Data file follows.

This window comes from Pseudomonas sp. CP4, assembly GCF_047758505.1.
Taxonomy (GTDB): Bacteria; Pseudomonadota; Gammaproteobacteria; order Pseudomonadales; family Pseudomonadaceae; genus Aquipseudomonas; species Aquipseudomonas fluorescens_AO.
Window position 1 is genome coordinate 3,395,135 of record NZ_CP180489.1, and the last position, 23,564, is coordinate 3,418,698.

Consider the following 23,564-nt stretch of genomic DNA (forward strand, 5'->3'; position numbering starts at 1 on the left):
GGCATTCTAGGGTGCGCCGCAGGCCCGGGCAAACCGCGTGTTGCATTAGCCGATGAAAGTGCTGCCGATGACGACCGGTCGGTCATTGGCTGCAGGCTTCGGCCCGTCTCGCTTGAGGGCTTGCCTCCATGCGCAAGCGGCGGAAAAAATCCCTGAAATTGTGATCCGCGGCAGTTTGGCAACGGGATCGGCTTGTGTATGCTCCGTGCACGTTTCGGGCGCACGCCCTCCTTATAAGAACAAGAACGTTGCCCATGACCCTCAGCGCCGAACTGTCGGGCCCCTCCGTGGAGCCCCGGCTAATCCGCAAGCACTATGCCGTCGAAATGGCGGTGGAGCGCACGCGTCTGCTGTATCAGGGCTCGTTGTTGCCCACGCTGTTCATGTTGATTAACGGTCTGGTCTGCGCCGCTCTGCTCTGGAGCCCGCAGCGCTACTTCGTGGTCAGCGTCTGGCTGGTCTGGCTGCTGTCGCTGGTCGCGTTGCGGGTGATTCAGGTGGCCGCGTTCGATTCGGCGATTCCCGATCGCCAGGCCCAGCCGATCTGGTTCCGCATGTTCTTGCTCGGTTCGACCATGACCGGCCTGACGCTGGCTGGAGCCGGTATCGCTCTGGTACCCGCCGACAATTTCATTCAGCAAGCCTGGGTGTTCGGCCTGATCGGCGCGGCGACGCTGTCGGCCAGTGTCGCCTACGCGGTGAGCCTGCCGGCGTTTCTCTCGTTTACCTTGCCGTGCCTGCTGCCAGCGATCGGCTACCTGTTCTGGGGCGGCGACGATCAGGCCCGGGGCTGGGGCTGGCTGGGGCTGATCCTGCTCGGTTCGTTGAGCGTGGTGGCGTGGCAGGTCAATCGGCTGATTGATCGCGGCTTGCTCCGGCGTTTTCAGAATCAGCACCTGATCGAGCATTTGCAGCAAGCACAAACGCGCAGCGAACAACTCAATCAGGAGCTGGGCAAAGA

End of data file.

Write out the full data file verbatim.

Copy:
This window comes from Pseudomonas sp. CP4, assembly GCF_047758505.1.
Taxonomy (GTDB): Bacteria; Pseudomonadota; Gammaproteobacteria; order Pseudomonadales; family Pseudomonadaceae; genus Aquipseudomonas; species Aquipseudomonas fluorescens_AO.
Window position 1 is genome coordinate 3,395,135 of record NZ_CP180489.1, and the last position, 23,564, is coordinate 3,418,698.

Consider the following 23,564-nt stretch of genomic DNA (forward strand, 5'->3'; position numbering starts at 1 on the left):
GGCATTCTAGGGTGCGCCGCAGGCCCGGGCAAACCGCGTGTTGCATTAGCCGATGAAAGTGCTGCCGATGACGACCGGTCGGTCATTGGCTGCAGGCTTCGGCCCGTCTCGCTTGAGGGCTTGCCTCCATGCGCAAGCGGCGGAAAAAATCCCTGAAATTGTGATCCGCGGCAGTTTGGCAACGGGATCGGCTTGTGTATGCTCCGTGCACGTTTCGGGCGCACGCCCTCCTTATAAGAACAAGAACGTTGCCCATGACCCTCAGCGCCGAACTGTCGGGCCCCTCCGTGGAGCCCCGGCTAATCCGCAAGCACTATGCCGTCGAAATGGCGGTGGAGCGCACGCGTCTGCTGTATCAGGGCTCGTTGTTGCCCACGCTGTTCATGTTGATTAACGGTCTGGTCTGCGCCGCTCTGCTCTGGAGCCCGCAGCGCTACTTCGTGGTCAGCGTCTGGCTGGTCTGGCTGCTGTCGCTGGTCGCGTTGCGGGTGATTCAGGTGGCCGCGTTCGATTCGGCGATTCCCGATCGCCAGGCCCAGCCGATCTGGTTCCGCATGTTCTTGCTCGGTTCGACCATGACCGGCCTGACGCTGGCTGGAGCCGGTATCGCTCTGGTACCCGCCGACAATTTCATTCAGCAAGCCTGGGTGTTCGGCCTGATCGGCGCGGCGACGCTGTCGGCCAGTGTCGCCTACGCGGTGAGCCTGCCGGCGTTTCTCTCGTTTACCTTGCCGTGCCTGCTGCCAGCGATCGGCTACCTGTTCTGGGGCGGCGACGATCAGGCCCGGGGCTGGGGCTGGCTGGGGCTGATCCTGCTCGGTTCGTTGAGCGTGGTGGCGTGGCAGGTCAATCGGCTGATTGATCGCGGCTTGCTCCGGCGTTTTCAGAATCAGCACCTGATCGAGCATTTGCAGCAAGCACAAACGCGCAGCGAACAACTCAATCAGGAGCTGGGCAAAGA